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Legal & money

Deprivation of assets

(69 Posts)
pensionpat Mon 14-Sep-20 08:37:58

I have a background in benefits for older people and my understanding, with that of my colleagues, was that there is no legal way to “protect “ property from being required to be sold to pay for care.

Next week we are updating our wills. A close friend who did this last year said that their solicitor had sold them a product, a kind of trust, which meant that whatever happens in the future, they are guaranteed to be able to leave their property to their family. I did not share my concerns. They had already done it.

But it does concern me that a) this company is giving wrong info. and making money out of clients and b) my understanding is wrong and we should at least consider it.

Have the rules changed? Any experiences among GNetters.

Missfoodlove Mon 14-Sep-20 09:19:56

The rules haven’t changed, it sounds like “ sharp practice “.
This link explains everything clearly. www.carehome.co.uk/news/amp/article/id/1591631/should-care-fees-home-trust

Doodledog Mon 14-Sep-20 09:52:53

It is likely to be a will that leaves the estate to the next generation but gives the spouse a legal right to live there for life. I can’t remember the name of it, but you first become joint tenants rather than tenants in common, so each person owns half of the estate outright rather than both sharing ownership of all of it.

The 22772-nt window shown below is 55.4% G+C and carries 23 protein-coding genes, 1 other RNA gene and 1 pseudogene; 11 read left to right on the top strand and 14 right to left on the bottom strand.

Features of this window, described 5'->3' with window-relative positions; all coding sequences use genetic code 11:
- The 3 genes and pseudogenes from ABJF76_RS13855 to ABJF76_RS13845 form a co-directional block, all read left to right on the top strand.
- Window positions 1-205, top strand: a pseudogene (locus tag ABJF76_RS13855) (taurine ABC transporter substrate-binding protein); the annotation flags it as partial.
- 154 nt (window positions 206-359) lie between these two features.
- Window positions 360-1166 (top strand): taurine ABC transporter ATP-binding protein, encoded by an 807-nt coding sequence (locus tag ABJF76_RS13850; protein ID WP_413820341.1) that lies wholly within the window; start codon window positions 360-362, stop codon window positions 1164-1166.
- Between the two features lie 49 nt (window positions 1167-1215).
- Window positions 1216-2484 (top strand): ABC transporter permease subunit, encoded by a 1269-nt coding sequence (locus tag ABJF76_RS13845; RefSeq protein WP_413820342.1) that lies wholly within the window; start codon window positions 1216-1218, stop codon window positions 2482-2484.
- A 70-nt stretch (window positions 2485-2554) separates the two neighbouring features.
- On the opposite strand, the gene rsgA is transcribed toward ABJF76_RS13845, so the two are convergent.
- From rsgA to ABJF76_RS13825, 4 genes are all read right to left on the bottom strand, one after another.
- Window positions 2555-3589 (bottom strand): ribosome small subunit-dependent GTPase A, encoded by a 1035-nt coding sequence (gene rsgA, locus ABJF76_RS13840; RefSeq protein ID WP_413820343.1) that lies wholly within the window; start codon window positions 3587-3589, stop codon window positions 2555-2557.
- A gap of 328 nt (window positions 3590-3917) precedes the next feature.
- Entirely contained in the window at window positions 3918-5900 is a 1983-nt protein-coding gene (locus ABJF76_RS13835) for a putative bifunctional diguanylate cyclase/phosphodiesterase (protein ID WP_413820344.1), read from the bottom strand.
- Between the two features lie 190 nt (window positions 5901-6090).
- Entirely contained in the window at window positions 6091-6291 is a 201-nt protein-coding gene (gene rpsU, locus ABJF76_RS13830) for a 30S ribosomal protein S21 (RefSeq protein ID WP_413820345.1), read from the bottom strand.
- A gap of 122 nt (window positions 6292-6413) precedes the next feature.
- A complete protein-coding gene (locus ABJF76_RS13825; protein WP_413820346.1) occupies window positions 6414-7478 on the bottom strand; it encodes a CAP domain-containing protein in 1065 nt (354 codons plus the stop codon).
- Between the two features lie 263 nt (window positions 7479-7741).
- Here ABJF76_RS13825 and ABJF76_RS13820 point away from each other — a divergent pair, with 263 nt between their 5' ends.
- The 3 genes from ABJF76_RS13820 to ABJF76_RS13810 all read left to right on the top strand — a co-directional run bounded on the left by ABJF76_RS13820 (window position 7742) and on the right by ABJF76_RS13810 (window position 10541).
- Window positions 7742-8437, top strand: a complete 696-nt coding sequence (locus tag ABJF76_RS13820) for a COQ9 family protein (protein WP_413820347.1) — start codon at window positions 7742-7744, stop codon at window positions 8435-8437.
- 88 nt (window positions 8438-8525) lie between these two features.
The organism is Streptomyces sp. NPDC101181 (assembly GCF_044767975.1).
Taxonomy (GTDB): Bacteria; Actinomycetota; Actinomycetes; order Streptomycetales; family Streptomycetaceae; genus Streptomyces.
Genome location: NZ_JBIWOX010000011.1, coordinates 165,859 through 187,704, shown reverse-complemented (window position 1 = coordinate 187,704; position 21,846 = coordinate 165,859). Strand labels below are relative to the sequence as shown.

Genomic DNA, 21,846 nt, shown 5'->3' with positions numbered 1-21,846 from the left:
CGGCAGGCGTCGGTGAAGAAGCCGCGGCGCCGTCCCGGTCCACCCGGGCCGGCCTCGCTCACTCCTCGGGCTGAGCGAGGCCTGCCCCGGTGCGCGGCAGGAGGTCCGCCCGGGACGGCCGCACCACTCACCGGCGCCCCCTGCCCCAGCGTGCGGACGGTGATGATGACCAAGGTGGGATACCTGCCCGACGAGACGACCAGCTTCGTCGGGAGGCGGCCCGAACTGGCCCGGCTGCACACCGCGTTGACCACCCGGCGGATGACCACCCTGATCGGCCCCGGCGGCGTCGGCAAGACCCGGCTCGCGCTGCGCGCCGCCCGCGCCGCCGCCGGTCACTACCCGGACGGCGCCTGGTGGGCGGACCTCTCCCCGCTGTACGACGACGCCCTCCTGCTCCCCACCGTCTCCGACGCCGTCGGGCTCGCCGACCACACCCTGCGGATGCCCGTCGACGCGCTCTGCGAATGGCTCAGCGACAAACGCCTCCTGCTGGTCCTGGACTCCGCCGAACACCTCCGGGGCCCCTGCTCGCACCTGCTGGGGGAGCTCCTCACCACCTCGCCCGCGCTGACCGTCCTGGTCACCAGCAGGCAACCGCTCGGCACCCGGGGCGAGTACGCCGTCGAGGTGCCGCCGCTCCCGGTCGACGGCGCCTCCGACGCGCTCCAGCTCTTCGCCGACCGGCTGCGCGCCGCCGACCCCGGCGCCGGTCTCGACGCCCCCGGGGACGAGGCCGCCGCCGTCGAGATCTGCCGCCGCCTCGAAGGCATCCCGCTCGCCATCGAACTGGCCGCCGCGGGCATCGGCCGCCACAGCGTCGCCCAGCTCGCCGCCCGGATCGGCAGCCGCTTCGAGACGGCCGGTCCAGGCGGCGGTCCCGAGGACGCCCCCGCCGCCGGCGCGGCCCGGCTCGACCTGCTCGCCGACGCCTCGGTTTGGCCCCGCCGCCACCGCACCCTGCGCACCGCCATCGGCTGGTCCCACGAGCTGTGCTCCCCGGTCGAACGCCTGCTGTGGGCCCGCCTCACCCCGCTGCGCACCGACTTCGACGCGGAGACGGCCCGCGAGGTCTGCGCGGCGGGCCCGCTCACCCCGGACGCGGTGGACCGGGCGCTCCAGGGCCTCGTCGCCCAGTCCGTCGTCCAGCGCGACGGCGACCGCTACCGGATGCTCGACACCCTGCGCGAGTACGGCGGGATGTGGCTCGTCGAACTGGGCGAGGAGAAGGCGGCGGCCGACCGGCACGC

Then both parties can leave their share to beneficiaries independent of the other, and the state has no claim on the partner’s share.

The downside is tha if one party needs to access their share (eg to pay for care costs) they only own half, so could end up having to go somewhere less pleasant than if they could draw on all the money. It would also throw them onto state benefits in half the time, as care costs are so high. Councils are wise to this, and are less inclined to keep people in more expensive homes for continuity, so the chances are that they would only get funding for the cheapest option available.

It’s perfectly legal, and means that those who have saved for old age are not forced into poverty by having to pay for care that those who have spent get for free. The risk of being plunged into poverty remains, however, as half the money will run out twice as quickly as all of it.

It is time that social care was sorted out once and for all, but older people have been at the bottom of the heap for decades now.

suziewoozie Mon 14-Sep-20 10:14:09

Doodle you’ve used some quite emotive language here and and problem is fraught with more problems than you mention. It also depends on whether most of an estate is tied up in the family home or if there’s also other assets. Basically at its heart it’s about safeguarding the inheritance of the next generation at a potential cost to taxpayers.But as Doodle says it’s also about relinquishing control and choice over your futures. There are a raft of moral, ethical, legal and practical issues to consider. The only real solution of course is a fundamental reform of social care - hummmm

Liz46 Mon 14-Sep-20 10:23:19

My aunt and uncle had a trust and my cousin had a dreadful time unravelling it and lost a lot of money.

Doodledog Mon 14-Sep-20 10:23:24

I do feel that social care needs to be sorted out.